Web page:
The gears
used in all of my clocks have geometry based on the standard gear profile
formulae with some adjustment to the tooth profile to thin them down a little to
make it a bit less sensitive to the inaccuracies inherent when using hand
cutting methods to produce them.

When
designing clock gears I generally use the metric system to define the teeth but
both metric and imperial can be used interchangeably. The chart shown below
shows the formulae I use for gear calculation.

For the gear teeth
to engage with each other they must both be calculated using either the same Diameter Pitch (DP) or the same Module these two terms relate to the way the
teeth are spaced around the Pitch Circle Diameter (PCD). You can see from the chart below that as the Mod increases so does the size of the tooth, and visa versa for the DP.

If you are working with metric dimensions you will use the MOD and if you are working in imperial dimensions you will use the DP.

Generally speaking, if you are building a wooden clock then you will be using Mod 1.5 or above.

If you are working with metric dimensions you will use the MOD and if you are working in imperial dimensions you will use the DP.

Generally speaking, if you are building a wooden clock then you will be using Mod 1.5 or above.

Once you have decided on the DP or Module you are going to use that to calculate all the other features using the formulae in the chart at the top. Both these charts come from the Technical section of the HPC Gears catalogue

There are two main gear trains in a clock, the minutes train that requires a total ratio of 60:1 this runs between the shaft carrying the minute hand and the escapement wheel. The escape wheel normally turns once a minute and it connects through the train with the shaft holding the minute hand, which turns once an hour, hence the 60:1 ratio.

There are two main gear trains in a clock, the minutes train that requires a total ratio of 60:1 this runs between the shaft carrying the minute hand and the escapement wheel. The escape wheel normally turns once a minute and it connects through the train with the shaft holding the minute hand, which turns once an hour, hence the 60:1 ratio.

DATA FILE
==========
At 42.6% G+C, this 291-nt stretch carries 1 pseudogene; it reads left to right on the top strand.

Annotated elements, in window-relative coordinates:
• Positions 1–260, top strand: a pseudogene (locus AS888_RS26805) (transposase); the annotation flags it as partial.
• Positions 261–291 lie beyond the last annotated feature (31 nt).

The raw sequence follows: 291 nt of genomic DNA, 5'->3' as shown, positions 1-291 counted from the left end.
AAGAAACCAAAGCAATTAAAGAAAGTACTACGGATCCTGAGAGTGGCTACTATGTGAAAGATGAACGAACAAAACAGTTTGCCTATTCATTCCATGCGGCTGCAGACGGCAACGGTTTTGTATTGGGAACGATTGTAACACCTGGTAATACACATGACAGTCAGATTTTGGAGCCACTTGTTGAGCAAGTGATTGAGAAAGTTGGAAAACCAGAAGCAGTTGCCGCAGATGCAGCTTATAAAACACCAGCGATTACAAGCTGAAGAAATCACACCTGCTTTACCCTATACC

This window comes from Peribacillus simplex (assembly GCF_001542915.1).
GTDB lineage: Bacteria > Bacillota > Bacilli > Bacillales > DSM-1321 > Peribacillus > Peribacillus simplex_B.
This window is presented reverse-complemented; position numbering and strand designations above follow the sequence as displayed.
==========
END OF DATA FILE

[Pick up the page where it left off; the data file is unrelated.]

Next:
The second
train runs between the minute hand and the hour hand which requires 12: reduction. This ratio normally has to 2
sets of gears with ratio's of 3:1 and 4:1 and the centre distance of each are
normally the same as the gears are mounted on the same pairs of shafts, I
always use a 8 teeth and 32 teeth pair along with a 10 teeth and 30 teeth pair,
as it allows the shafts to be shared.

With the 60:1
ratio there are many more options open to you and will to a large extent depend
on the design you are trying to achieve, so I must leave that up to you to
decide. Having said that a simple set of 3 gears using 3 pair sets with ratio's
of 3:1 4;1 and 5:1 works quite well as when multiplied together they will give
you a 60:1 ratio.

Having
decided on the gear arrangement I
normally try to determine the Module value I am going to use and that relates
to the size of the gears I want. To determine that I would normally work out on
CAD or on paper what size I want the largest gear to be, so in my case this is
usually a 60 tooth gear. As an example I have decided the gear needs to be
about 125mm (5ins) diameter so from the chart above I can work out a value for
the module.

Module =
Outside Diameter mm / ( Number of teeth +2)

This gives a
value for the Module of 2.016 so round that down to 2.0 and you can now use
that value to calculate the sizes for all of your gears.

If you are an
organised person you would use a spread sheet to enter all your values to work
out the relevant gear sizes, I never got round to doing this so finish up
working them out on a calculator.

The chart
below shows a typical gear pairing for a 3:1 gear ratio and a Module of 2 using
a 60 tooth and a 20 tooth gears. The tooth thickness is slightly less than the
normal 50% of the CP value I have used between 44% and 48% of that value
depending on what looks to work best in the CAD simulations.

Thanks for this write up! Just what I was looking for.

ReplyDeleteHow do you determine the gearing for the hanging weight?

Without something to tell me what all those things mean (DP, MOD, mmCP ) this is meaningless to me. I know PCD: pitch circle diameter - do I score consolation points for that, at least?

ReplyDelete